on The Gift by Lewis Hyde (Vintage Books, 25th anniversary edition)

I received my copy of The Gift as a gift from a poet friend, David Clewell, in 1983. Poets have been passing the book around for 25 years for two main reasons. First, there is the book's advocacy for the creative economy, the notion that the gift of art (“no effort in the world can cause its initial appearance”) flows between us as an energizing, mysterious force.

on "Constantine’s Sword," a film by James Carroll and Oren Jacoby (Storyville Films)

My mother and maternal grandparents were Jewish holocaust survivors, repetitive in their reminiscences. I grew up with knowledge that the world is visited by pervasive terror. The survivors are fated to live with a looming story. This world-quality extended into my adulthood.

from A Greener Meadow, selected poems by Luciano Erba, tr. by Peter Robinson (Princeton University Press)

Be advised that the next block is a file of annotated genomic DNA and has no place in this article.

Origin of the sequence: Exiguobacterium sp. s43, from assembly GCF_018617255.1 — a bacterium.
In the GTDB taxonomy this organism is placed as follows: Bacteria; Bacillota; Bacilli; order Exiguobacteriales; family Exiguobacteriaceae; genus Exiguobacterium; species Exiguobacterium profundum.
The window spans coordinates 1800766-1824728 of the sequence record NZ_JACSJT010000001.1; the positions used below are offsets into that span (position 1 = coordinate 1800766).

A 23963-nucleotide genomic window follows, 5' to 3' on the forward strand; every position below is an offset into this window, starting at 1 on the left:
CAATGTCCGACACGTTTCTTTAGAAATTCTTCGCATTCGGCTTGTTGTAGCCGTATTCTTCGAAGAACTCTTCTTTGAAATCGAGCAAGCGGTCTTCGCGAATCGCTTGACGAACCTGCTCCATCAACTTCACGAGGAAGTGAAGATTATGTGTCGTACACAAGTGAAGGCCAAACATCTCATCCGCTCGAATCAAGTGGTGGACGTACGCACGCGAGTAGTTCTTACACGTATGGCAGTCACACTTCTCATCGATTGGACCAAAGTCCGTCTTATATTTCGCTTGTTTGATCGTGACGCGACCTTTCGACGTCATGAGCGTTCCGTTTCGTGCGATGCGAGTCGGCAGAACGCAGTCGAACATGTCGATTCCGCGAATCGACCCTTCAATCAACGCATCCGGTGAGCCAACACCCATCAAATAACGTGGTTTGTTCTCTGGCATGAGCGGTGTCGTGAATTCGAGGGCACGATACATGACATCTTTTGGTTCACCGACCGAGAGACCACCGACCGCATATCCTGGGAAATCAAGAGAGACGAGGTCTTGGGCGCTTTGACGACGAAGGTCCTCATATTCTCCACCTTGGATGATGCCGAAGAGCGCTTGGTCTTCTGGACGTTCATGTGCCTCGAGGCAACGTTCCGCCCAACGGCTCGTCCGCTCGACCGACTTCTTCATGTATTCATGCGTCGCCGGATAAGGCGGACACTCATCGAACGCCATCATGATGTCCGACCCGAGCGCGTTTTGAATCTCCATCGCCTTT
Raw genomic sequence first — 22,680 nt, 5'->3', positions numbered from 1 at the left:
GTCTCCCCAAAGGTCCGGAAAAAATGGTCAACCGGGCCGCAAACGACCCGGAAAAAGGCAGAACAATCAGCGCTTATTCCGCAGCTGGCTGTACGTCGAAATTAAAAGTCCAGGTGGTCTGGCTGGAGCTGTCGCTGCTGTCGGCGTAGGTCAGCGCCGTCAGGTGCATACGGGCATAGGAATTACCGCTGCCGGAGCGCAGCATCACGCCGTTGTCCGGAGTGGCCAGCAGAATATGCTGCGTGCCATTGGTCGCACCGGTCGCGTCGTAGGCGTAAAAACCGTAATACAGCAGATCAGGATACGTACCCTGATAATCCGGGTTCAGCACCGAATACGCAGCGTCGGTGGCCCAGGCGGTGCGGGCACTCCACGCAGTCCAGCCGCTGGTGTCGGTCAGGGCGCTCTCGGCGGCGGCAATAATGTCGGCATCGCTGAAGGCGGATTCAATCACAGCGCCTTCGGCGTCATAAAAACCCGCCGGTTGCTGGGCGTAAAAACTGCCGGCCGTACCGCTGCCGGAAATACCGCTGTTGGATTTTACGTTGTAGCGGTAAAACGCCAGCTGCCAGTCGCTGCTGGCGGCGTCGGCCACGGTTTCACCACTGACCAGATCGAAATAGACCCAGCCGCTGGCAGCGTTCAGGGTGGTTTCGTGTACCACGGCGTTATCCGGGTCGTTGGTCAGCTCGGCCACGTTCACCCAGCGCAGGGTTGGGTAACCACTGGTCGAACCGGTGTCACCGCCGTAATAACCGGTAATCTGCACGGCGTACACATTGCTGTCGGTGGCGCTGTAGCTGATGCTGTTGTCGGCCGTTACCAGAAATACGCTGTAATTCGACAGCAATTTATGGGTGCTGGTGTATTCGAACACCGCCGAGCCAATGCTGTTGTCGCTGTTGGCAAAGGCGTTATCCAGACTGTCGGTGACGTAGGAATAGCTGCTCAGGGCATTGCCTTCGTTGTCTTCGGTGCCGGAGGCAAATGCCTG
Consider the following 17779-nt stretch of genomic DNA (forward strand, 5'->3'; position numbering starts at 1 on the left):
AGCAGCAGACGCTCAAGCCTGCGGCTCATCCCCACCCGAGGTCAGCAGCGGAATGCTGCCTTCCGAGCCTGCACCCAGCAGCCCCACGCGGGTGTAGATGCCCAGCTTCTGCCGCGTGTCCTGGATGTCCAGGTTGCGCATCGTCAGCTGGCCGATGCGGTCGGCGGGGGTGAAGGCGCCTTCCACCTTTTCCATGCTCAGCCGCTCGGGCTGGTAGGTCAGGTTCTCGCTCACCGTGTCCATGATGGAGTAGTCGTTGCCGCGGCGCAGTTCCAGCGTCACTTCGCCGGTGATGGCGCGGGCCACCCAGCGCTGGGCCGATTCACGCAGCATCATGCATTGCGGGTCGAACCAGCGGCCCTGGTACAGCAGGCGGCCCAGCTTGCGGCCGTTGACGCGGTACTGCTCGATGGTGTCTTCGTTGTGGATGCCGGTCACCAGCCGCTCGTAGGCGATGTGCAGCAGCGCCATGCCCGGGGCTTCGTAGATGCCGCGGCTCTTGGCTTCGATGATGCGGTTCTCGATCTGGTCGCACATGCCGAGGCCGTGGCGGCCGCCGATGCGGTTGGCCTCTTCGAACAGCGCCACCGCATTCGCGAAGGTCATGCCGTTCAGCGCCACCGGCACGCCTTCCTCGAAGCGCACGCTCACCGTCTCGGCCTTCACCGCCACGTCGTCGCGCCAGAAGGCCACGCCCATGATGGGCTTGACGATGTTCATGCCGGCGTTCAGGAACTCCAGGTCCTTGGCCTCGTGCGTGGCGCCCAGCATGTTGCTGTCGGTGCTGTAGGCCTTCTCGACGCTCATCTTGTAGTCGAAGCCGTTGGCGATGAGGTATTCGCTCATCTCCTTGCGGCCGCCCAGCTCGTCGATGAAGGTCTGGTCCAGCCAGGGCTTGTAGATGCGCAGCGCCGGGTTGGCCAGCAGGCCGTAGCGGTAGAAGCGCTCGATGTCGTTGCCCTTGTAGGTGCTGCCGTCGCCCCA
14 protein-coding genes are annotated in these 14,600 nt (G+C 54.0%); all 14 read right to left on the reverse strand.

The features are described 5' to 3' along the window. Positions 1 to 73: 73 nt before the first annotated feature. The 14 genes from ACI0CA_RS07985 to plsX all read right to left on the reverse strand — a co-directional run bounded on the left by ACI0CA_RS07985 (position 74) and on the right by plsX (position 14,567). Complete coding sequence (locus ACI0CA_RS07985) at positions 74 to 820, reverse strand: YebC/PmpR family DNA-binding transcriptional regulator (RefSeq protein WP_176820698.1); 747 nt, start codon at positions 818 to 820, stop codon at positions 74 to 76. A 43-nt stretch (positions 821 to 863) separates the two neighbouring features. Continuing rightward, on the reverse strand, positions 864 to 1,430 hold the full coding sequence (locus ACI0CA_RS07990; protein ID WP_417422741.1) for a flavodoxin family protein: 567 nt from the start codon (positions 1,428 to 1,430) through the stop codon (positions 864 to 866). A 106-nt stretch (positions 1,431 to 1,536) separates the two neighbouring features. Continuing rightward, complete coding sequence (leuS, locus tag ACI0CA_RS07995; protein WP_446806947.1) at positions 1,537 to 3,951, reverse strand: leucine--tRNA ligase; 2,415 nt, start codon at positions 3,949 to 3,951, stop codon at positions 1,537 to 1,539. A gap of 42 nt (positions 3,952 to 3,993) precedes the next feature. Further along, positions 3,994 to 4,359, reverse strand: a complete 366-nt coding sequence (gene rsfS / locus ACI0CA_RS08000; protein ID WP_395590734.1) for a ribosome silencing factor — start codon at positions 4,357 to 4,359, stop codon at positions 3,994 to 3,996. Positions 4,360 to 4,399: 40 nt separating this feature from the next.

[“Il Pubblico e Il Privato”]

April came inside with the blackbird
whistling above washing lines
wind came into the city and went
over yellower fields, below bridges
of iron, like the gambling flight
of a first aviator’s biplane.
On parapets of the overpass
where men in blue have fixed
some long cement boxes to plant

on Do You Believe?: Conversations on God and Religion, by Antonio Monda (Vintage)

Literary people have long provided the most moving, entertaining, and unconventional views of institutionalized religion. Voltaire, famously: “Religion is the source of all imaginable follies and disturbances; it is the parent of fanaticism and civil discord; it is the enemy of mankind.”

« first‹ previous100101102103104105106107108next ›last »
Syndicate content